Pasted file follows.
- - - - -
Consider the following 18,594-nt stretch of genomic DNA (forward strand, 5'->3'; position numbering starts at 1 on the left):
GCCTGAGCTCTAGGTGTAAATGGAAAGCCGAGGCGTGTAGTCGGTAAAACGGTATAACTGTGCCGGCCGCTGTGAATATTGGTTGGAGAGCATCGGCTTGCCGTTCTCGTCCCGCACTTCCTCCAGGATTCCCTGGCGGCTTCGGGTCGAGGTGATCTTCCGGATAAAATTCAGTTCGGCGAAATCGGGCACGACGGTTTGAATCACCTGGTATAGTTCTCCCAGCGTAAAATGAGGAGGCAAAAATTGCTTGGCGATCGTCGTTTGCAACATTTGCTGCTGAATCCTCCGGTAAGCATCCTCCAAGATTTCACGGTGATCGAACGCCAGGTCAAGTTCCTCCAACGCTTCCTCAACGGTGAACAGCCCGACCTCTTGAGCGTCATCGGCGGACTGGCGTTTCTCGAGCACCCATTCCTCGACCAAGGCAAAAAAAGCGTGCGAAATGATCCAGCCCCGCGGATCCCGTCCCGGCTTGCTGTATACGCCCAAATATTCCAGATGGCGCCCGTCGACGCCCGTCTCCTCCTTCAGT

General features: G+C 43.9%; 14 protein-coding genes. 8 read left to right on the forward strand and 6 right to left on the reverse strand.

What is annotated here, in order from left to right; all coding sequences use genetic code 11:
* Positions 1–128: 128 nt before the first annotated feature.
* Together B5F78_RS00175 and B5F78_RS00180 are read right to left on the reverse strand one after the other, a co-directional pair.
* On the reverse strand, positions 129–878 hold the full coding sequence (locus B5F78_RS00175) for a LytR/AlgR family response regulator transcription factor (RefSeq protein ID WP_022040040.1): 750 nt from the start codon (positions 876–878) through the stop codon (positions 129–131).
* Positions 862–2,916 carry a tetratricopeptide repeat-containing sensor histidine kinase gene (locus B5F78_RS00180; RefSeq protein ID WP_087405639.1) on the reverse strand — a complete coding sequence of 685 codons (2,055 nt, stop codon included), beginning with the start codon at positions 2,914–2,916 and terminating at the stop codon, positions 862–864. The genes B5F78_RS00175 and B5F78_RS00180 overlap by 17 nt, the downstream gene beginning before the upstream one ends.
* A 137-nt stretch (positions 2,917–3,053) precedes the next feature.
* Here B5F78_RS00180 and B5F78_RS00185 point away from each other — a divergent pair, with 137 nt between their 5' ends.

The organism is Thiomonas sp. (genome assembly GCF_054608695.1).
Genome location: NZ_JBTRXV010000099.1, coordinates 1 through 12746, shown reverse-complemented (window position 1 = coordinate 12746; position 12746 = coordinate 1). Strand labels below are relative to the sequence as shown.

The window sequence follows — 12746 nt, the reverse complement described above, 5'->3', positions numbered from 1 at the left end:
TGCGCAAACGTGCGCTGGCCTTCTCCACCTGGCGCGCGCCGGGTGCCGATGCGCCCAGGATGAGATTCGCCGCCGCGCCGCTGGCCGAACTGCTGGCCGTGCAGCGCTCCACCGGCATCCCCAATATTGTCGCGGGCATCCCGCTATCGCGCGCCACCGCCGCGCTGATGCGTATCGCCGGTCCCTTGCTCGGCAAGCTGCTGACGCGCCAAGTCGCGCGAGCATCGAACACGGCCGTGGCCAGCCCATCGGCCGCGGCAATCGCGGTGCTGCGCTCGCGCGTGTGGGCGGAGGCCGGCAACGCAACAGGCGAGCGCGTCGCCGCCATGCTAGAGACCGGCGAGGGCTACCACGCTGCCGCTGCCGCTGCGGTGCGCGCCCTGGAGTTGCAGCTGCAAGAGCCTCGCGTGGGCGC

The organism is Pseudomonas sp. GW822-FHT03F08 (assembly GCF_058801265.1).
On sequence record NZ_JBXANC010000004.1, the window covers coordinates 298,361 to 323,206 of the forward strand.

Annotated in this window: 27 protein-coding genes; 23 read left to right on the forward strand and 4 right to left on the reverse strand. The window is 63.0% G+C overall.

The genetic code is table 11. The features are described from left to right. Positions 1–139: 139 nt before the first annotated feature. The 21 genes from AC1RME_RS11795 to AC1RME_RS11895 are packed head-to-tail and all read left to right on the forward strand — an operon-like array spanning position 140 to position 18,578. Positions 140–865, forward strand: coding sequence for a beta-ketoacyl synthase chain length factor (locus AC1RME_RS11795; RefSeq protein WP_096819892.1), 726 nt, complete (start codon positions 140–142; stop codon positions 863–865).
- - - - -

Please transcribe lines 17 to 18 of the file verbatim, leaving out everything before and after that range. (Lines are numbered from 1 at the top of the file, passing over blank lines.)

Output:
Annotated in this window: 27 protein-coding genes; 23 read left to right on the forward strand and 4 right to left on the reverse strand. The window is 63.0% G+C overall.

The genetic code is table 11. The features are described from left to right. Positions 1–139: 139 nt before the first annotated feature. The 21 genes from AC1RME_RS11795 to AC1RME_RS11895 are packed head-to-tail and all read left to right on the forward strand — an operon-like array spanning position 140 to position 18,578. Positions 140–865, forward strand: coding sequence for a beta-ketoacyl synthase chain length factor (locus AC1RME_RS11795; RefSeq protein WP_096819892.1), 726 nt, complete (start codon positions 140–142; stop codon positions 863–865).